Where precisely did I claim that “no rational person could reach a contrary conclusion”?

    Comment by Adel | March 21, 2009

  12. “This would be nonsense. If you were correct, then we ought to discard everything Paul is saying, because he is simply refuting his own points within a couple of paragraphs. Any rational person would immediately discard such nonsense.”

    Comment by Vinny | March 21, 2009

  13. Vinny,

    If you read my comment in it’s context you will see my point.

    I wrote: “According to you, this paragraph of Paul’s on the resurrection of the body for believers, somehow contradicts Paul’s previous statement on the physical bodily resurrection of Jesus. Is this correct?”
    Dwight does not deny this, which would make this irrational nonsense and therefore, if he were right, Paul would be speaking irrationally, because he is denying what he has just affirmed. Either Paul is irrational and affirming and denying the same thing, or this interpretation is wrong and “irrational.”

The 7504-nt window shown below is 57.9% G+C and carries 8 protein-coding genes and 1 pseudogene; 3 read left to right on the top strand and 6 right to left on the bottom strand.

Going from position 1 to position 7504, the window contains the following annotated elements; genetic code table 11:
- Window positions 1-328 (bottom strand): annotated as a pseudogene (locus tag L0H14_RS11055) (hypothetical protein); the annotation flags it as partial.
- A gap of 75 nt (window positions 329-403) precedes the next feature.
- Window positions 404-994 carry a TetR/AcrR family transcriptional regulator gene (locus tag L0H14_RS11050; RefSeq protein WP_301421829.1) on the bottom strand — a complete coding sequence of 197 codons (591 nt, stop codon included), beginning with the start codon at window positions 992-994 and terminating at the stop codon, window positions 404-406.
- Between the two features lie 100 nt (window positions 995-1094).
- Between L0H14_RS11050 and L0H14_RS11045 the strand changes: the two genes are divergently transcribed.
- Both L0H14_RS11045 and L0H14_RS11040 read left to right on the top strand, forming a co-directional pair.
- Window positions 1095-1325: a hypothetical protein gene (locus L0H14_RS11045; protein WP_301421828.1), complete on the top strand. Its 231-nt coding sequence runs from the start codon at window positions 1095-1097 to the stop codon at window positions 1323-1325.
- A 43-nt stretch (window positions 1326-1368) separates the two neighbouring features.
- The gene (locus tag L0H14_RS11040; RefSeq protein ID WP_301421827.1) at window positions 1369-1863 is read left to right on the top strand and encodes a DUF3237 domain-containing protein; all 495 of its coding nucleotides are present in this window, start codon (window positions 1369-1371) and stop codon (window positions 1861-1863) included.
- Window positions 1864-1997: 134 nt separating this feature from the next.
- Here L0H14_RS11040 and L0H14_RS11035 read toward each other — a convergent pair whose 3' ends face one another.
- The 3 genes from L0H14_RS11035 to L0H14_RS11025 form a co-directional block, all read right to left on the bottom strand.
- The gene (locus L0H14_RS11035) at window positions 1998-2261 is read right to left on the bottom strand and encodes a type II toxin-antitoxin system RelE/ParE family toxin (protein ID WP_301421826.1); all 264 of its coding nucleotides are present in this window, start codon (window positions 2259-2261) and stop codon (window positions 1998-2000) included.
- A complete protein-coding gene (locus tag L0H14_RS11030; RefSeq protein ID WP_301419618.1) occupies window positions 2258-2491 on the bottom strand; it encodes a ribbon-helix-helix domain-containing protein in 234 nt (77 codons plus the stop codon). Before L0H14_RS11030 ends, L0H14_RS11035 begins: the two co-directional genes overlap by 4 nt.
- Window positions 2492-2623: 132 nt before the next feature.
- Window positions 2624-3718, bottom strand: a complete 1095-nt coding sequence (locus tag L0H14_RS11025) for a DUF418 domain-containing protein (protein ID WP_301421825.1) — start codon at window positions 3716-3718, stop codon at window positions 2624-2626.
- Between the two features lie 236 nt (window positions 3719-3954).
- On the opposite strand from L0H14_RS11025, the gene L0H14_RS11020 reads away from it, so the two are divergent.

What I am not saying is that anyone would be irrational who interprets the entire argument of Paul as being “spiritual”. I would say that they are very clearly, utterly and horrendously wrong, but not irrational.

    Comment by Adel | March 21, 2009

  14. A few things

    -I’m not arguing Paul contradicts himself. I’m saying the latter of chapter 15 must be read as providing details over the initial claims of the chapter.

    -I’m not saying that Paul considered the resurrection a metaphor or a feeling. He claims he really has met the risen Christ, he saw the light, experienced an actual theophany. But that doesn’t suggest he met a physical resuscitation Jesus. Thus his whole language about light, spiritual bodies and the like.

    -I certainly have disagreements with some texts in the Bible. My concern is not to make Paul agreeable to me. I can find enough to disagree with him on. It’s rather getting a sense of the argument.